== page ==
There is always more to the story, and today I got an email from Jo Camelon of the Camelon Lamp fame which I am hoping to update soon when the Middleville Museum opens.
It was interesting reading the letter by Ernie Armstrong. I was hoping to see the second page of the letter to see what he had to say. I just know that one cousin ended up being thrown with the blast and ended up with broken jaw and bones. Not sure about the other cousin. I was pretty young but I remember parts of it. My uncle worked at the dairy and later my dad did too.–Jo Camelon
With files from The Almonte Gazette January 1968
Well Jo, there were three men that got injured that day at the Almonte Flour Mill. Mill employees *Bill Harris, George Dennie and Franz Klaus were taken to Almonte General Hospital suffering from first and second degree burns to their hands and face and had multiple bruises.
An exploding boiler had touched off a dust explosion, an ever- present danger in a flour mill, which sent a sheet of flame throughout the entire main building. It blew out every pane of glass, lifting the roof and heaving the solid stone, three- storey rear wall out about one foot.
A sprinkler system, installed since the last serious fire at the mill in 1937, came on immediately and kept the fire in check while the Almonte Fire Department raced to the scene. The flames were quickly extinguished, and although the firemen made a thorough search of the building for any sparks , they had no sooner returned to the fire hall at about 3:15 when another fire broke out in the cupola at the top of the main building. They had to rush back to quell the blaze, which caused heavy damage to the walls and ceiling of the elevator. The rest of the main building and its contents sustained considerable smoke and water damage and two walls were blown out of the boiler room.
One eyewitness, Howard Barr, a P.U.C. employee and volunteer fire man, was standing next to the pens at the hydro plant across the bridge when the blast occurred. He reported seeing “a column of black smoke” shooting from the chimney about fifty feet into the air and at the same time, a huge ball of fire burst through the boiler room walls and shot out over the roadway, almost as far as the dairy across the street. Barr added “it was almost as though a napalm bomb had exploded.”
Ingress Intel Photo–The Olde Almonte Flour Mill
Barr shouted to Frank Honeyborne to turn in the alarm and running across the bridge, arrived at the mill to see men scrambling through windows, loading chutes, and any other exit they could find in the dense cloud of smoke and steam. Twenty men were at work in the building at the time of the explosion. Several windows were also blown out of the office, adjacent to the main building, where Edna Clement was working. Miss Clement had just stepped away from her typewriter seconds before her chair was enveloped in flying glass. Mill manager, Bill Bond had been working on an upper level with some men at the time and that group escaped the building by way of a loading chute.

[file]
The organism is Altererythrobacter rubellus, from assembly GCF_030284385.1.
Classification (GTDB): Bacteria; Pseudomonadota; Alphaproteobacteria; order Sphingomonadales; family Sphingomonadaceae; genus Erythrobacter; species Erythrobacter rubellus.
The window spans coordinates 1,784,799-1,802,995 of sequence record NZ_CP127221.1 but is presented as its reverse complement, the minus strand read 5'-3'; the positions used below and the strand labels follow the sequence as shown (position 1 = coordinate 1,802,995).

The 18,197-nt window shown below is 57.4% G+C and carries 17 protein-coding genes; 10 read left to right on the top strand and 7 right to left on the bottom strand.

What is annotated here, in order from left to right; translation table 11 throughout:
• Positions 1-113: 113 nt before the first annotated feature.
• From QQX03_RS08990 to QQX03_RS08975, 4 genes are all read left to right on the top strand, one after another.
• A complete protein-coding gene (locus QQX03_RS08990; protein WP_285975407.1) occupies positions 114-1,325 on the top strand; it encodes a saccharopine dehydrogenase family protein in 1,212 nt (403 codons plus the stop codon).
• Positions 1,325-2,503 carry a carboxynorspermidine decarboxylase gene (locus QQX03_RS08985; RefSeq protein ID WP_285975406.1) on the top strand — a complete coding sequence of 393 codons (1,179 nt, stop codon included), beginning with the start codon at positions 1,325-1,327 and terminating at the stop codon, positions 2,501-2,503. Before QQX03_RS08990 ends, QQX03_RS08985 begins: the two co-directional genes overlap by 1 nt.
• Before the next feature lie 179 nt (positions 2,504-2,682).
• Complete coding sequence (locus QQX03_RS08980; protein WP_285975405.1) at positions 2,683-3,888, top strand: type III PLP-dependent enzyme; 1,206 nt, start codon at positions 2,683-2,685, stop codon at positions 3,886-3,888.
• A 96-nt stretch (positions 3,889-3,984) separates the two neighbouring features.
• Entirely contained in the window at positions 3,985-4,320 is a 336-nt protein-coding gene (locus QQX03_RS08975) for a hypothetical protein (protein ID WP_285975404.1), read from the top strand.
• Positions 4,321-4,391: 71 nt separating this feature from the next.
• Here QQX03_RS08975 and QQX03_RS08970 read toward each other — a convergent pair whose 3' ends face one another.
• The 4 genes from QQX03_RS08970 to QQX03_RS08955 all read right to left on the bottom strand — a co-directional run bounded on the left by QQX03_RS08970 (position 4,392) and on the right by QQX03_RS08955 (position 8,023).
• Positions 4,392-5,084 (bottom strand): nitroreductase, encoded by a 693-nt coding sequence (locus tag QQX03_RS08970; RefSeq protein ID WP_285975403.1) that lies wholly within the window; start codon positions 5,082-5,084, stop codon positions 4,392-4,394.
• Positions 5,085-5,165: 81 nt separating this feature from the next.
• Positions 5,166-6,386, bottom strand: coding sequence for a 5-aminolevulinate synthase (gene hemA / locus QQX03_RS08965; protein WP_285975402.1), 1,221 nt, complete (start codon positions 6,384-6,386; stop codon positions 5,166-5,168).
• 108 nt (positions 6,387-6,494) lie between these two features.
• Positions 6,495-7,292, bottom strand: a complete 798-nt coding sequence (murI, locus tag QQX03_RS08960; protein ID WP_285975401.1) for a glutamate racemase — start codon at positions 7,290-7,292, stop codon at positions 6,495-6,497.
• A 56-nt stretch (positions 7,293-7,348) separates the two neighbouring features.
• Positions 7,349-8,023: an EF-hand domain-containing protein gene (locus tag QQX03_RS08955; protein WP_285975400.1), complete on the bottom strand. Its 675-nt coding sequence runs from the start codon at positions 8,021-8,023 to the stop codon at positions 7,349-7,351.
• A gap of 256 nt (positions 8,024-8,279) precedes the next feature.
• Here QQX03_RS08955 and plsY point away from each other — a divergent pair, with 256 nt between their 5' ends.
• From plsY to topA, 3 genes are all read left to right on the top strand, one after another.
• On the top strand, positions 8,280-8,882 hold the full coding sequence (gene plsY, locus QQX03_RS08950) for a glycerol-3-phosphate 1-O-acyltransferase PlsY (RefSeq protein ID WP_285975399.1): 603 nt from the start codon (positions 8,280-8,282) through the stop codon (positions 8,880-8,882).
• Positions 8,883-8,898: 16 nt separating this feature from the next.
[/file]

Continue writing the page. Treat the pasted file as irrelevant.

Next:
About fifteen volunteer firemen with three pieces of equipment fought the blaze in zero degree temperatures. Mall employees pitched in as soon as the fire was extinguished to clean up the water before it froze. Broken windows were hastily boarded up in an effort to keep steam and water pipes from freezing, and a crew of men stood by all night with a hos e ready in case the smouldering debris ignited again.
All three injured men were in different parts of the mill. George Dennie was closest to the boiler room at the time of the explosion. Bill Harris was in another room on the main floor and fell through a trap door which had been blown open onto a cement floor nine feet below. Franz Klaus was in the upper – part of the elevator where the heat was most severe.
Mill superintendent Ernie Armstrong and Stewart King had a few anxious moments when they found themselves trapped in the basement behind a door jammed shut by the blast. They eventually managed to open it and made their way outside. Mr.Armstrong said,
“In all my years in the mills I’ve never had a fire . Well, I’ve had one now and I hope I never see another one.”
The injured men are all reported to be in satisfactory condition at the hospital. Although no exact estimate had been made, mill officials said the damage could run as high as $500,000 and that it will be some weeks before the plant is back in operation.
The officials of the Maple Leaf Milling Company who are the owners of the Almonte Four announced in January of 1968 that they would be rebuilding the plant. The employees who got hurt in the explosion with first and second degree burns were expected to be released from the Almonte General Hospital in the next few days. The initial quote of $500,00 of damage was yet to be determined.
*Jo Camelon says Donnie Ladouceur was also injured with broken jaw and I think an arm. George Dennie was his brother in law.
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